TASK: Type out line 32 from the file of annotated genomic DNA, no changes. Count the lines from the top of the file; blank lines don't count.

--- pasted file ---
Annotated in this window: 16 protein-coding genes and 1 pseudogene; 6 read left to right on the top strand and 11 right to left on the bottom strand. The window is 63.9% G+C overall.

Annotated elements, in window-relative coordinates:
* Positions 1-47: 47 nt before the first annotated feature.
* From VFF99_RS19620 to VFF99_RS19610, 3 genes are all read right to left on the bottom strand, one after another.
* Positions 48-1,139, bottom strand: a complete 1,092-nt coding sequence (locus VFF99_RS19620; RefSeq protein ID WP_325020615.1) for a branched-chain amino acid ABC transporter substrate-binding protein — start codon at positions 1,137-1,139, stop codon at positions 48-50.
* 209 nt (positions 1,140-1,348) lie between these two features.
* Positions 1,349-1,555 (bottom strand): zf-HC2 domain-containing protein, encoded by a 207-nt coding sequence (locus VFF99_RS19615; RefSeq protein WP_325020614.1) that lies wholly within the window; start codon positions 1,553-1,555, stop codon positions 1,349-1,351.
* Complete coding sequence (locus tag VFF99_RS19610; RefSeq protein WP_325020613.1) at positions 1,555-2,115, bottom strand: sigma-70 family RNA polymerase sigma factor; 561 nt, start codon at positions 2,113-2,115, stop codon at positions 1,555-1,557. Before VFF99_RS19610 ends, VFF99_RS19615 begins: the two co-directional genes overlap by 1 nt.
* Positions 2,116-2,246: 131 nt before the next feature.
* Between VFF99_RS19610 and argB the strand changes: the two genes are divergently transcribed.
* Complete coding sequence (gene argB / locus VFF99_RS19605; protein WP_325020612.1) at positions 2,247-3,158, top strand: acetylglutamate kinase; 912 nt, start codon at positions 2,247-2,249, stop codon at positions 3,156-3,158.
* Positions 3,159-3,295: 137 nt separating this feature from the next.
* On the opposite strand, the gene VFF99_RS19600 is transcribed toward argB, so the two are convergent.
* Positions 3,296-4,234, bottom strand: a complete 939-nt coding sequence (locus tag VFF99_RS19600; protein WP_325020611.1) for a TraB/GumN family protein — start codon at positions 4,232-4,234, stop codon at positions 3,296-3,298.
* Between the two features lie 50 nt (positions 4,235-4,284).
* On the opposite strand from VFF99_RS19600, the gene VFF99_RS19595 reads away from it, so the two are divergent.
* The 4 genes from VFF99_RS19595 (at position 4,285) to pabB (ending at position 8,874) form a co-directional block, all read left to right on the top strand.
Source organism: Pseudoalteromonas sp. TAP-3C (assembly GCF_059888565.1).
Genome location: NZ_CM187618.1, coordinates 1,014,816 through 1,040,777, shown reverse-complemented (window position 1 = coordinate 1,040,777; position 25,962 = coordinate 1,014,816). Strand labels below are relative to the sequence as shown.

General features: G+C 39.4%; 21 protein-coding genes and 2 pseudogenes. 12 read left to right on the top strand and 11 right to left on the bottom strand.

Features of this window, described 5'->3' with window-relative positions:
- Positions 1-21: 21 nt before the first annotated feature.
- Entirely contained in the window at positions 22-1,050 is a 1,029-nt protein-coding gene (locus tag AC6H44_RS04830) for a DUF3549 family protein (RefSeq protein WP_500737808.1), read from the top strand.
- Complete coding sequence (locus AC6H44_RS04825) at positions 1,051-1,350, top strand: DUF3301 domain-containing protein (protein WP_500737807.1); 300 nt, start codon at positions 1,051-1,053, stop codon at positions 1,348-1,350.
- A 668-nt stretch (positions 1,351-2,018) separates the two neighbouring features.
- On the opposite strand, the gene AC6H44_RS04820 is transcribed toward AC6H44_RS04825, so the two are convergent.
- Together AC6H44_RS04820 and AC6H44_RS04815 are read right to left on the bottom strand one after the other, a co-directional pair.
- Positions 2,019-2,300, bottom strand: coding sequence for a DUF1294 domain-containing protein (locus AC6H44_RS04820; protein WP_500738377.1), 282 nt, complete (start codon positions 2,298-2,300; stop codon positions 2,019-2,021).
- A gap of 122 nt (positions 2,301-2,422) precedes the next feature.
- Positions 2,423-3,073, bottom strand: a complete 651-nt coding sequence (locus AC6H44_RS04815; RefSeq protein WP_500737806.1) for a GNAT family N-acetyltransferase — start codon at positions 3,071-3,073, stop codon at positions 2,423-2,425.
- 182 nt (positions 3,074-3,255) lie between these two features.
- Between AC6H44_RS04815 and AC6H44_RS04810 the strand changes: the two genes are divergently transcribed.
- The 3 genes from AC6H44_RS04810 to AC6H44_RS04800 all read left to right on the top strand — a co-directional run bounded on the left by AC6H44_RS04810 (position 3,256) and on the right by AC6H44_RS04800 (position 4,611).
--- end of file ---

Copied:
- Between AC6H44_RS04815 and AC6H44_RS04810 the strand changes: the two genes are divergently transcribed.